“Actually I was only hoping for a podium finish, so getting the win is a great result.” It’s Kovalainen’s second career GT500 victory, having scored his first at the 2016 season finale at Twin Ring Motegi.
“After the start, we didn’t know what the weather would do,” said Hirate, whose seventh career victory moves him level with former GT500 champion Masami Kageyama. “So I didn’t know what tires to choose, and when I think about it, SUGO tends to have more than its share of difficult races like this. Today we chose to start with harder wet tires and that turned out to be a great choice.”
“And because of the timing of the Safety Car breaks, we managed to finish our pit stop at the best possible time. After leaving the pit it was a one-on-one battle with car No. 46. While paying attention to tire management, I was able to keep the lead at the end. I’m glad that I was able to win here at SUGO, because this is a place that I consider my second home.”
The signature moment of the post-race ceremonies came at parc ferme, when Hirate and Motoyama, at the end of a heated battle for the victory, shook hands and embraced – two former champions in a classy show of respect in front of a crowd of 26,000 spectators on race day.
Finishing second by 1.022 seconds, Motoyama and Chiyo scored Nissan’s first podium finish of the 2017 season, in their first race with the new engine update.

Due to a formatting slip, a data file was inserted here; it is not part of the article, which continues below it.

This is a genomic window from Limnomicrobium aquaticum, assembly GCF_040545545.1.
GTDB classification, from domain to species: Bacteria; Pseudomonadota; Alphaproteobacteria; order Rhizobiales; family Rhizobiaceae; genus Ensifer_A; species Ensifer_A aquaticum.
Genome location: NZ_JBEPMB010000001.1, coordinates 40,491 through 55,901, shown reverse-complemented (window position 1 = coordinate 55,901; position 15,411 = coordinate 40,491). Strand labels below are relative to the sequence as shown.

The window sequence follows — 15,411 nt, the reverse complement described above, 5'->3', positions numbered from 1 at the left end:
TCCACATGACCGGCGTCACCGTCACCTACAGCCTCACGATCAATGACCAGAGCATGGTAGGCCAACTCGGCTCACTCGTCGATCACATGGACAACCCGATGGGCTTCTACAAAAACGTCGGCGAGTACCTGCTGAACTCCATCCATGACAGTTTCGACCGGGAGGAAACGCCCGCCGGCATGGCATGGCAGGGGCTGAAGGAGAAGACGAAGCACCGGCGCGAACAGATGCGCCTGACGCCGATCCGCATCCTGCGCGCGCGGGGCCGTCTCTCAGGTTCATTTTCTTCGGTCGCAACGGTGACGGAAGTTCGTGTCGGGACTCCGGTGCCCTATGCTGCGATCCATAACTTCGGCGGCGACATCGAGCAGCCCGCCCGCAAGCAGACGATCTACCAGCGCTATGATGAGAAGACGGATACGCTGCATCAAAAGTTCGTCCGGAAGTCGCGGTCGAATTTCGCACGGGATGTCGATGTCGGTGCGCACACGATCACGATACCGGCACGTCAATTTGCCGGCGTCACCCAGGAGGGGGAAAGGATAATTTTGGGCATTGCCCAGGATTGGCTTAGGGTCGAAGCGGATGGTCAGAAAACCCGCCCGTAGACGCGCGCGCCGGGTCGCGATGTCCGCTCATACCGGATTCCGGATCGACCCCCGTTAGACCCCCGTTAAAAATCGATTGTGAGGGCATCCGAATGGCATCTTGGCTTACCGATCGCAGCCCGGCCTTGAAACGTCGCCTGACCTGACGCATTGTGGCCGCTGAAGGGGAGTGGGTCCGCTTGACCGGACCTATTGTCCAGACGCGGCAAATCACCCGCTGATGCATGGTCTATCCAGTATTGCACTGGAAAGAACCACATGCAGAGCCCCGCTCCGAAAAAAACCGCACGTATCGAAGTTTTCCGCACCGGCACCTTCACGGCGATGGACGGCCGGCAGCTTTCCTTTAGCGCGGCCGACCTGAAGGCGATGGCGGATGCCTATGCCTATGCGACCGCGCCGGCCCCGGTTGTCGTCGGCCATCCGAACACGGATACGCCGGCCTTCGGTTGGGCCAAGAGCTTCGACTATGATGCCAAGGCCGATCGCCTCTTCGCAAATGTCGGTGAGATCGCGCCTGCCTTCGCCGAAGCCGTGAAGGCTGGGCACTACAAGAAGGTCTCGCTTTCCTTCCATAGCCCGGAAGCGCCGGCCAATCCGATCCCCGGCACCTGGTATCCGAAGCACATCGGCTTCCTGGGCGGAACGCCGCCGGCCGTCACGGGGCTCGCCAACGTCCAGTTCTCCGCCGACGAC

In the battle for third place, Kazuya Oshima in the Wako’s LC500 was able to hold off a hard-charging Tsugio Matsuda in the Motul GT-R for third place by just 0.306 seconds, in a photo finish that happened just behind the two leaders.
By rounding off the podium to take their third podium finish of the season, Oshima & Caldarelli now lead the GT500 Championship standings with 41 points, despite having not won a race this season. They’re now four points ahead of Hirakawa & Cassidy in the KeePer TOM’s LC500 with 37 points to match their number, five points ahead of James Rossiter in the #36 au TOM’s LC500, and six points ahead of the biggest movers in the championship battle – Kovalainen and Hirate, now up to fourth in the standings.
Takashi Kobayashi was in podium contention late on, but ultimately would settle for fifth place as the ARTA NSX-GT was the highest-finishing Honda on a day that could have been much better. Still, four Hondas in the points wasn’t a bad result, with the Motul Mugen NSX-GT finishing sixth, the Epson NSX-GT of Baguette and Kosuke Matsuura in eighth, and the Raybrig NSX-GT of Yamamoto & Izawa relegated down to ninth after losing out in the Safety Car chaos.
Kazuki Nakajima & James Rossiter finished sixth in the au TOM’s LC500, and Hirakawa & Cassidy went on to finish tenth in the KeePer TOM’s LC500 to complete the points-scorers.
If it was your first Super GT race, you were treated to one of the best races in any corner of the globe this season. And if you’re a diehard fan of Super GT, you can revel in the fact that you saw yet another classic mid-summer battle at Sportsland Sugo. It was nothing less than proper, and properly entertaining motor racing.